These appearances (a—e)
took place on the day of the
resurrection.

f
T o the eleven disciples in the
house eight days later (John
20:26). Thomas was present.
g T o the seven disciples by
G alilee (John 21).

h
T o the eleven disciples on
the mount of Galilee
(Matt. 28:16-17).

i T o James the Lord’s brother(1
Cor.15:7). This appearance is
not recorded in the gospels.

j
T o five hundrend brethren
at once (1 Cor. 15:6). This ap
pearence could be the same
as that when He appeared to
the eleven on the mount in
Galilee (h. above).

Thus did the Lord show Himself
to confirm faith, to reward devotion
to instruct His disciples, and to
demonstrate the reality of His bodily
resurrection.

The witness of the Book of Acts
The book of Acts is the historical
record of the early days of Christianity.
It tells how the Christian message 
spread from Jerusalem in
A.D. 33 until Paul found himself a
prisoner of Rome in A.D. 65. In Acts
4:33 the statement occurs. “With
great power gave the apostles witness
of the resurrection of the Lord
Jesus, and great grace was upon
them all.”

The crucifixion turned the disciples
into despondent and crestfallen
men. On the day of Pentecost and
afterwards their mood and attitude
was completely changed. They
spoke with certainty and power.
What had caused the difference?
There can be only one answer—the
resurrection of Christ. Peter in the
early messages recorded in Acts,
and Paul, at a later stage, proclaimed
the good news that Jesus who had
been crucified was raised from the
dead on the third day, and that following
this at the end of 40 days He
ascended into heaven and sat down
on the right hand of God.

It is true to say that the great
subject proclaimed throughout
the book of Acts was the resurrection
of the Lord Jesus. Without it
there could be no such events as
the formation of the Church, the
missionary labors of Paul or the
evangelization of the world. In fact,
without it, Christianity could not be
as alive as it now.

The witness of the epistles
In the epistles the doctrinal implications
of Christ’s resurrection are
presented. These may be considered
as follows:-

1. As the demonstration of
Christ’s deity (Rom. 1:3-4) In
resurrection He was publicly set
forth as the Son of God.

2. As the confirmation of His
work (Rom. 4:25). The resurrection
was the expression of God’s
satisfaction with the work of the
cross.

3. As the pattern and power
of Christian living (Rom. 6:1-
14). The believer is vitally associated
with Christ in death, burial, and resurrection.
This provides the enablement
of Christian living.

4. As the ground for the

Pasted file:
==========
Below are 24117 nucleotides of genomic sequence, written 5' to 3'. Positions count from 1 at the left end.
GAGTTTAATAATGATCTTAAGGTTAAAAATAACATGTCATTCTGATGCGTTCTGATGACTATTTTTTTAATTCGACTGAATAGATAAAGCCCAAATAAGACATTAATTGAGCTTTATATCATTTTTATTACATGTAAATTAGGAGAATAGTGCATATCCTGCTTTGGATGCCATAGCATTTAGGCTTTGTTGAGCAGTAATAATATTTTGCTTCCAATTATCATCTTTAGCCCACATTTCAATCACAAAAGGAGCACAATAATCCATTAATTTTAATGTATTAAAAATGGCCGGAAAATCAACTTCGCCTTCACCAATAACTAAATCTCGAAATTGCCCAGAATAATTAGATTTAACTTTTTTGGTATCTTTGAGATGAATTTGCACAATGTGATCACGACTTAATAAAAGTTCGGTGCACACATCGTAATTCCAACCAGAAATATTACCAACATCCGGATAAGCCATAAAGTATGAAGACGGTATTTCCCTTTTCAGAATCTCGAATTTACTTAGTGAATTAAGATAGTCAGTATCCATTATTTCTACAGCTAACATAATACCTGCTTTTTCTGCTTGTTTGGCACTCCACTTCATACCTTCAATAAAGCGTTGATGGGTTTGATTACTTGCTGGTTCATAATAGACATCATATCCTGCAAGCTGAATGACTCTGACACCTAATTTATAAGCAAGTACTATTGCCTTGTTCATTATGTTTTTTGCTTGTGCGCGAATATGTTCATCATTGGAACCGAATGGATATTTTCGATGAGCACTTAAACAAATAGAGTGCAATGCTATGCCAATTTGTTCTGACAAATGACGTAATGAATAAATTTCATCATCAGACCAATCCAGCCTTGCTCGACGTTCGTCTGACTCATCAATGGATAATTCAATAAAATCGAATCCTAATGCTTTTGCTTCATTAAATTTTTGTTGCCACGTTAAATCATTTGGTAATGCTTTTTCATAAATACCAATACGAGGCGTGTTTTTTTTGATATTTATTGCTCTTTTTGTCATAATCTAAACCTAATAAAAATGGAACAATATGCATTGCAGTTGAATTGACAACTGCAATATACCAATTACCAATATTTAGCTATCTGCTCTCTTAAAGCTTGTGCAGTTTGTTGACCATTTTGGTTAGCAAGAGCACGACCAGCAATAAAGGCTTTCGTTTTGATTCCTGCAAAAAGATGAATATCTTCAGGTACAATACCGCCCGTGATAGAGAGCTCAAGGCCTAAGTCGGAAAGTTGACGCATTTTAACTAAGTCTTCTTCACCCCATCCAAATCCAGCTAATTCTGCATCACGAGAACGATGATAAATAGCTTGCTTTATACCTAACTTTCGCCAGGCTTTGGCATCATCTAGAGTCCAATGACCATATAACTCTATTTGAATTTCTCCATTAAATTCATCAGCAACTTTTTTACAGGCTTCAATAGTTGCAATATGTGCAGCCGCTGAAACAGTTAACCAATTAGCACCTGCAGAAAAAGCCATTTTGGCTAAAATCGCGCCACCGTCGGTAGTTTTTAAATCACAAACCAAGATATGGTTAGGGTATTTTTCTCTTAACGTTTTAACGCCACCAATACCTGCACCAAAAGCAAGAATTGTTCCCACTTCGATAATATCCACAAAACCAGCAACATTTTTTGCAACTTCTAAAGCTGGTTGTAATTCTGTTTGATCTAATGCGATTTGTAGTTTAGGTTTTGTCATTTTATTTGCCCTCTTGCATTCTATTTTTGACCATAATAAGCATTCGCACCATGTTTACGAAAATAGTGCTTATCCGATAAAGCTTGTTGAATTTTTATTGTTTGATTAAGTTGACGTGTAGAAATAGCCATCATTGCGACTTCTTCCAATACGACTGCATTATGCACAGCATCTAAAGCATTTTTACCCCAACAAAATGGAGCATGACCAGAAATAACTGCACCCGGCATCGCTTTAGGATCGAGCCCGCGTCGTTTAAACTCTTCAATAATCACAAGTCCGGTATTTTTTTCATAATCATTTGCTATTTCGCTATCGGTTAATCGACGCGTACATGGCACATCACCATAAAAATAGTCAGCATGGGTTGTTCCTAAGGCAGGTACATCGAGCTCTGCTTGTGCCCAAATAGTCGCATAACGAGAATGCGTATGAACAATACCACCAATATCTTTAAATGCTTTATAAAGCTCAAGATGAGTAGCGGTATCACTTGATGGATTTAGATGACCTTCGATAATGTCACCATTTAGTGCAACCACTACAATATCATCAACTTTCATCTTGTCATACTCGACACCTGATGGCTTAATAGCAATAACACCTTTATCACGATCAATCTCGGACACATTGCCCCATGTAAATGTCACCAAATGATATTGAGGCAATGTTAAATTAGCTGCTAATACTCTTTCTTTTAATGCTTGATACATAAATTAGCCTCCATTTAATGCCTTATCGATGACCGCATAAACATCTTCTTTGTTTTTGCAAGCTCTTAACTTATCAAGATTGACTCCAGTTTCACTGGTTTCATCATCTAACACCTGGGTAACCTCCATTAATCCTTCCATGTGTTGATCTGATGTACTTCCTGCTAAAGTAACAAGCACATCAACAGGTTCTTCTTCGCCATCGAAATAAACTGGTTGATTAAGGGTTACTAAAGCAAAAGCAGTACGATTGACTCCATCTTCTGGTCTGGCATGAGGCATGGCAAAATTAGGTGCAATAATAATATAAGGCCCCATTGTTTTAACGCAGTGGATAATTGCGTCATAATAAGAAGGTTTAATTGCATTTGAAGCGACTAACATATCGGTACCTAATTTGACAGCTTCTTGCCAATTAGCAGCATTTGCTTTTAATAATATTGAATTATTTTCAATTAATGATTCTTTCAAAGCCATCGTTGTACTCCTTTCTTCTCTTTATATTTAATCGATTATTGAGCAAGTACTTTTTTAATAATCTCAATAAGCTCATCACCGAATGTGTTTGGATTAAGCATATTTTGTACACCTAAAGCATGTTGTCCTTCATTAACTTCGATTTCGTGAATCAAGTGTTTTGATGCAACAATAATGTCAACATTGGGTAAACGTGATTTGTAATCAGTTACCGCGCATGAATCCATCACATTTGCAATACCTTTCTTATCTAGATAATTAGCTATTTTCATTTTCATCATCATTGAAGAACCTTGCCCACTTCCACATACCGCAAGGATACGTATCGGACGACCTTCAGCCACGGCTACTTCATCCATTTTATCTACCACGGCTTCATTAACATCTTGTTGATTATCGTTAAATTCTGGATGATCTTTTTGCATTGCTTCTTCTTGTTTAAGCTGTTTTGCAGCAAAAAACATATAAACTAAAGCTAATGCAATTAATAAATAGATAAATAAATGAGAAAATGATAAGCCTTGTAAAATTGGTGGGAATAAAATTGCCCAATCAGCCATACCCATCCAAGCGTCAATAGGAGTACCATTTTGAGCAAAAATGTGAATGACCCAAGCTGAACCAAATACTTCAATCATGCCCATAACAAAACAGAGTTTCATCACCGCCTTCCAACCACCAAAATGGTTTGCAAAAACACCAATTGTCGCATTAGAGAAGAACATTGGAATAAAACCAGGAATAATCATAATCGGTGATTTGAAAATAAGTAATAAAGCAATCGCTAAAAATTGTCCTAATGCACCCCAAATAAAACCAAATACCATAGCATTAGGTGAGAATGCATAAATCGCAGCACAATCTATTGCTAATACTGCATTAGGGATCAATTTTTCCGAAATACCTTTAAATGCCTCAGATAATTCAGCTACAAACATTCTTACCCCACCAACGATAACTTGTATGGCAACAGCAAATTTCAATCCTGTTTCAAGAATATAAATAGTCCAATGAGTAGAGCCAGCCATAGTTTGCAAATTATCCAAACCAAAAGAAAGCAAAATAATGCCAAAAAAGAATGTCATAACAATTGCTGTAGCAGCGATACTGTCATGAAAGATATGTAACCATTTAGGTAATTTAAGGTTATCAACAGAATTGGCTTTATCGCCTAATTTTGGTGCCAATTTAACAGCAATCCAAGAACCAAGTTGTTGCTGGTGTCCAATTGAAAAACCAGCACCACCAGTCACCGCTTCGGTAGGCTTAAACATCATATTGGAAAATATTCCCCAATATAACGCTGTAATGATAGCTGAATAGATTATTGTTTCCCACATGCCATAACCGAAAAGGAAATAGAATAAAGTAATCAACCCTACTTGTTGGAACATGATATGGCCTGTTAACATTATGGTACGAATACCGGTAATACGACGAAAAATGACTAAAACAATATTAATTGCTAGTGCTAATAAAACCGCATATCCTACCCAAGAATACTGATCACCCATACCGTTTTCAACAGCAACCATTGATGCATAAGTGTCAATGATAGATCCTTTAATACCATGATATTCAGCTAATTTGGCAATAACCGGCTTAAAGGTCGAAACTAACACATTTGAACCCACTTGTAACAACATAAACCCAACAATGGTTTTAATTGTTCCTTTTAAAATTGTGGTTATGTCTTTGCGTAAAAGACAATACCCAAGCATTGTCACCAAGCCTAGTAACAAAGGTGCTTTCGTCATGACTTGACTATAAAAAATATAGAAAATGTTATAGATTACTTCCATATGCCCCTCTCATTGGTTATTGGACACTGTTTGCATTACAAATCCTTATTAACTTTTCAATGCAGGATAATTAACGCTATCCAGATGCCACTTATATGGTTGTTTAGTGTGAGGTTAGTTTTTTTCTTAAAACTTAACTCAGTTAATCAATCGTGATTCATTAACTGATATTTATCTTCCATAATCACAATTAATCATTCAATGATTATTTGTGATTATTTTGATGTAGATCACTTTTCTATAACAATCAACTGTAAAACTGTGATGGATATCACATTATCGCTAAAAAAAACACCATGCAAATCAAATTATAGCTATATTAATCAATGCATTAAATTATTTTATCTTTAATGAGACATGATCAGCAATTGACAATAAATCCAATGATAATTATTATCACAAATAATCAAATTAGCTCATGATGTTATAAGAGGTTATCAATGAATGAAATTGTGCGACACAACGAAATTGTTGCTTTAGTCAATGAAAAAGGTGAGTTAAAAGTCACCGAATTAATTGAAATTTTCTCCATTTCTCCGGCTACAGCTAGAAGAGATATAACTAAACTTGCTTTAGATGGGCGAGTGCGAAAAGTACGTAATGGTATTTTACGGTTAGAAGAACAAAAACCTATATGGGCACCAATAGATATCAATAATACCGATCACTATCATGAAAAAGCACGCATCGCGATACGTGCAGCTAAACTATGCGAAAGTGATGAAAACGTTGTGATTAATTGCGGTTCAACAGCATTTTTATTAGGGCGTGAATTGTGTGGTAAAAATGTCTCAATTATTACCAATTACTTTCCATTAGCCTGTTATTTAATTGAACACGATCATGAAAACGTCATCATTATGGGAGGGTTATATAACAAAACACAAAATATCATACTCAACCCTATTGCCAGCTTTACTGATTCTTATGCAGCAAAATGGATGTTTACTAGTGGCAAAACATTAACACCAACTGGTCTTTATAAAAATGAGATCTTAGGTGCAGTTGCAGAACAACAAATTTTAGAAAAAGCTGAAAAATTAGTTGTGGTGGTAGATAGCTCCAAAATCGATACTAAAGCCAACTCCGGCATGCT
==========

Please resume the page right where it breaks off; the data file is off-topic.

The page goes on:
believers’ hope (1 Thess. 4:14).
The foundation of Christian hope
lies in the fact that “Jesus died and
rose again.” If it were not for the
resurrection of Christ there would
be no hope as regards the future.
His empty tomb is the ground of all
our hopes.

5. As the pledge of the believers’
resurrection (1 Cor. 15:19-
20) “But now is Christ risen from the
dead and become the first fruits of
them that slept” (v.20). The resurrection
of Christ is the certain pledge of
the believers’ resurrection.

6. As the manifestation of
God’s power (Eph. 1:15-23).

The resurrection of Christ is the
event in the New Testament which
is particularly associated with God’s
power. He was raised by the power
of God. This is the power that is
working in believers here and now.

In the light of the evidence
presented by the New Testament
writers particularly the writers of the
Gospels, the fraud theory accusing
the apostles of fraudulence, the
discrepancy theory impugning the
veracity of the Gospel records, the
swoon theory asserting that the Lord
did not really die, the hallucination
theory claiming that the apostles
imagined they saw the Lord in resurrection
and the myth theory alleging
that the idea of resurrection developed
like a myth being readily received
among the disciples, all fall to
the ground as baseless and without
support: The Christian has nothing
to fear regarding the foundations
of his faith. We should endeavor to
live our lives in the power of Christ’s
resurrection (Phil. 3:10).

Thus the resurrection
of Christ is a historic
fact, it is an essential
part of the Gospel, it is
fundamental to Christianity,
it is the power
of Christian living, it is
the foundation of human
hopes and it is the guarantee
of future glory. CL